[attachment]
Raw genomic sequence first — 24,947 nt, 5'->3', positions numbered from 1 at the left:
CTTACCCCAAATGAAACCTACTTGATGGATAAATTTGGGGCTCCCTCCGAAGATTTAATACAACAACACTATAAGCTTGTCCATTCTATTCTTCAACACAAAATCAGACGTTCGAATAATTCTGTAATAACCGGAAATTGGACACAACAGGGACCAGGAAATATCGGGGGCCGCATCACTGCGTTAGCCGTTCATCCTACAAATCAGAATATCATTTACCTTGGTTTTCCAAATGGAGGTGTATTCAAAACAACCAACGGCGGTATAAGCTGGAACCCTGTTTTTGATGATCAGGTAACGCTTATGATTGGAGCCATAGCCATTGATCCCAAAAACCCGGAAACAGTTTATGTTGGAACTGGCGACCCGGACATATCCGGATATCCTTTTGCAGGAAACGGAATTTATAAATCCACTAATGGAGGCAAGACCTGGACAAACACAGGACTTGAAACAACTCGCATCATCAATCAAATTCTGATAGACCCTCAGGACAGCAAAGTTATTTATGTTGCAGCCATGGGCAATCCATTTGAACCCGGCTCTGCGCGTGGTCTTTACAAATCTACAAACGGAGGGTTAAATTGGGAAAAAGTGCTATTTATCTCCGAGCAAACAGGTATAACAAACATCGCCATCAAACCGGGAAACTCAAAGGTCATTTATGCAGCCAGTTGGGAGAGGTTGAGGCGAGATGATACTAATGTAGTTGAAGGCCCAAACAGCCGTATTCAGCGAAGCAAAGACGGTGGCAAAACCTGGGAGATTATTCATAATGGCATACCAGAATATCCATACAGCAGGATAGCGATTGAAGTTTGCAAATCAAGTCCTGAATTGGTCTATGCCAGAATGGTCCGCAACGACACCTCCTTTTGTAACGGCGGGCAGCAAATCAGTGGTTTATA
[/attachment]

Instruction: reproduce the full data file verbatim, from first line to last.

Raw genomic sequence first — 24,947 nt, 5'->3', positions numbered from 1 at the left:
CTTACCCCAAATGAAACCTACTTGATGGATAAATTTGGGGCTCCCTCCGAAGATTTAATACAACAACACTATAAGCTTGTCCATTCTATTCTTCAACACAAAATCAGACGTTCGAATAATTCTGTAATAACCGGAAATTGGACACAACAGGGACCAGGAAATATCGGGGGCCGCATCACTGCGTTAGCCGTTCATCCTACAAATCAGAATATCATTTACCTTGGTTTTCCAAATGGAGGTGTATTCAAAACAACCAACGGCGGTATAAGCTGGAACCCTGTTTTTGATGATCAGGTAACGCTTATGATTGGAGCCATAGCCATTGATCCCAAAAACCCGGAAACAGTTTATGTTGGAACTGGCGACCCGGACATATCCGGATATCCTTTTGCAGGAAACGGAATTTATAAATCCACTAATGGAGGCAAGACCTGGACAAACACAGGACTTGAAACAACTCGCATCATCAATCAAATTCTGATAGACCCTCAGGACAGCAAAGTTATTTATGTTGCAGCCATGGGCAATCCATTTGAACCCGGCTCTGCGCGTGGTCTTTACAAATCTACAAACGGAGGGTTAAATTGGGAAAAAGTGCTATTTATCTCCGAGCAAACAGGTATAACAAACATCGCCATCAAACCGGGAAACTCAAAGGTCATTTATGCAGCCAGTTGGGAGAGGTTGAGGCGAGATGATACTAATGTAGTTGAAGGCCCAAACAGCCGTATTCAGCGAAGCAAAGACGGTGGCAAAACCTGGGAGATTATTCATAATGGCATACCAGAATATCCATACAGCAGGATAGCGATTGAAGTTTGCAAATCAAGTCCTGAATTGGTCTATGCCAGAATGGTCCGCAACGACACCTCCTTTTGTAACGGCGGGCAGCAAATCAGTGGTTTATA